Sorrow glutted upon these things of beauty causes itself to become cheap, and therefore easily acquired. It is difficult to see how this can be a solution to sorrow at all, since it merely proliferates it. However, it does support the thesis that sorrow is easily achieved in life; and it can also be seen to fit well with the ideas of the novel Frankenstein, in which the Monster goes on a rampage and gluts sorrow upon the happiness that once existed in Victor’s world.
Yet, the glut of sorrow that Keats indicates exists in life is even more visible when one considers the condition of the Monster himself. The “life” into which he is brought is even more desolate and melancholy than that experienced by real humans. He is the only one of his kind and is marginalized by his very dissimilarity to man. His hatred and wickedness is spawned directly from this fact—which is a direct result of Frankenstein’s “[twisting] Wolfs-bane […] for its poisonous wine” (Keats, lines 1-2).
When the Monster speaks to Frankenstein, it is to display the condition to which he has been brought in life. He says, “I am malicious because I am miserable. Am I not shunned and hated by all mankind?” (Shelley, 147) It is this immense sorrow that the Monster’s life has brought him that overflows in its surplus and gluts itself on the morning rose of everything that is good in Frankenstein’s life. It affects the promise of his friend and brothers’ lives, and causes the shedding of his wife’s bloom and beauty.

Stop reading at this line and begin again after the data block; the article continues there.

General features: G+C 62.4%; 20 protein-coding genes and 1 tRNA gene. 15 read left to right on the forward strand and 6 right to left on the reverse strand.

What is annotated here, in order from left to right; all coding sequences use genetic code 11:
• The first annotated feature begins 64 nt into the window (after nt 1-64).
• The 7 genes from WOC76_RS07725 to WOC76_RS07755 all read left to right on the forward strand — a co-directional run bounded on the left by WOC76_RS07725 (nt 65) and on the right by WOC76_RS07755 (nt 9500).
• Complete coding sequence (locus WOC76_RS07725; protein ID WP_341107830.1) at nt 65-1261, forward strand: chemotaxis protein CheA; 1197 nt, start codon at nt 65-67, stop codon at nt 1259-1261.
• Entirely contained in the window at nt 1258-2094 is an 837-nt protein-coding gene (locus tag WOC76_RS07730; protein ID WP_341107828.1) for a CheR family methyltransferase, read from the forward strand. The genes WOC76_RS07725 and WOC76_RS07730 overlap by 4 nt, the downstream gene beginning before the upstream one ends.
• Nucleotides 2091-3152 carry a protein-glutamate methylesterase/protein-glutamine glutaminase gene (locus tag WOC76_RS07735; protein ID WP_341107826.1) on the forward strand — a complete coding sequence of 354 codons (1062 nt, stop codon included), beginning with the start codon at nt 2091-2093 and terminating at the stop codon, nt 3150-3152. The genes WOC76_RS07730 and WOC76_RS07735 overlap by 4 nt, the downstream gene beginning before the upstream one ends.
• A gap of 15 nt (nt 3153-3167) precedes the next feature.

The ideas concerning the melancholy of life, which are reflected in this poem and novel, demonstrate several notions that are usually considered Romantic. The idea of something’s being Romantic gives the impression that it affects more gaiety than it really does possess. This can be shown to be true of the novel Frankenstein as the contentment that the doctor proposes to receive from fulfilling his plan is in direct contrast to what actually results from his work. Yet further ideas concerning Romanticism can also be extracted from these two works.